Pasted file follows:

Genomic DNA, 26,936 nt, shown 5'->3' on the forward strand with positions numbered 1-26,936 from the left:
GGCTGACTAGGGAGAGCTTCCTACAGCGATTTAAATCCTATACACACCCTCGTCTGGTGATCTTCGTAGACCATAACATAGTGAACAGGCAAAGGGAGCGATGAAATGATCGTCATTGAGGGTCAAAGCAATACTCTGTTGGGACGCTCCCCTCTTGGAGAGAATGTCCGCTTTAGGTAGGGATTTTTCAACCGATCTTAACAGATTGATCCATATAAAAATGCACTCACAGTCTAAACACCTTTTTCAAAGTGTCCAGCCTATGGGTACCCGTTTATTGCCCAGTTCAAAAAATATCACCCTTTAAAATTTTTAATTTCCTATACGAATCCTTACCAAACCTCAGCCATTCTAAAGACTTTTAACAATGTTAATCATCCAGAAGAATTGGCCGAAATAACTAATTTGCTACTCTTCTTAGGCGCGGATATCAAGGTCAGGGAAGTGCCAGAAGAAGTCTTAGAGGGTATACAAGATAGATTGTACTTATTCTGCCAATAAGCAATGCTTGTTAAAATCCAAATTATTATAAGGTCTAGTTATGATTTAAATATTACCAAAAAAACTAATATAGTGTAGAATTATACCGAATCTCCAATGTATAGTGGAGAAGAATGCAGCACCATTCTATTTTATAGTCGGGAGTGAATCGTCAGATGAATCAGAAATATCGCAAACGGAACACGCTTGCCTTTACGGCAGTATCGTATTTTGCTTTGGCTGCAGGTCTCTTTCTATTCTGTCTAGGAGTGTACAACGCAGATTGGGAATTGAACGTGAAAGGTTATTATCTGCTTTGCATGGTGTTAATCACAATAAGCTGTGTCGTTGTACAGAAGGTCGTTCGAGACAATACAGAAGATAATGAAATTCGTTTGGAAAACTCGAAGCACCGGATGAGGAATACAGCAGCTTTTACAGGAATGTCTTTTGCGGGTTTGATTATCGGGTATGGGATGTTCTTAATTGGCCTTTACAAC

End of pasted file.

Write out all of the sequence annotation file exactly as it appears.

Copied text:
Genomic DNA, 26,936 nt, shown 5'->3' on the forward strand with positions numbered 1-26,936 from the left:
GGCTGACTAGGGAGAGCTTCCTACAGCGATTTAAATCCTATACACACCCTCGTCTGGTGATCTTCGTAGACCATAACATAGTGAACAGGCAAAGGGAGCGATGAAATGATCGTCATTGAGGGTCAAAGCAATACTCTGTTGGGACGCTCCCCTCTTGGAGAGAATGTCCGCTTTAGGTAGGGATTTTTCAACCGATCTTAACAGATTGATCCATATAAAAATGCACTCACAGTCTAAACACCTTTTTCAAAGTGTCCAGCCTATGGGTACCCGTTTATTGCCCAGTTCAAAAAATATCACCCTTTAAAATTTTTAATTTCCTATACGAATCCTTACCAAACCTCAGCCATTCTAAAGACTTTTAACAATGTTAATCATCCAGAAGAATTGGCCGAAATAACTAATTTGCTACTCTTCTTAGGCGCGGATATCAAGGTCAGGGAAGTGCCAGAAGAAGTCTTAGAGGGTATACAAGATAGATTGTACTTATTCTGCCAATAAGCAATGCTTGTTAAAATCCAAATTATTATAAGGTCTAGTTATGATTTAAATATTACCAAAAAAACTAATATAGTGTAGAATTATACCGAATCTCCAATGTATAGTGGAGAAGAATGCAGCACCATTCTATTTTATAGTCGGGAGTGAATCGTCAGATGAATCAGAAATATCGCAAACGGAACACGCTTGCCTTTACGGCAGTATCGTATTTTGCTTTGGCTGCAGGTCTCTTTCTATTCTGTCTAGGAGTGTACAACGCAGATTGGGAATTGAACGTGAAAGGTTATTATCTGCTTTGCATGGTGTTAATCACAATAAGCTGTGTCGTTGTACAGAAGGTCGTTCGAGACAATACAGAAGATAATGAAATTCGTTTGGAAAACTCGAAGCACCGGATGAGGAATACAGCAGCTTTTACAGGAATGTCTTTTGCGGGTTTGATTATCGGGTATGGGATGTTCTTAATTGGCCTTTACAAC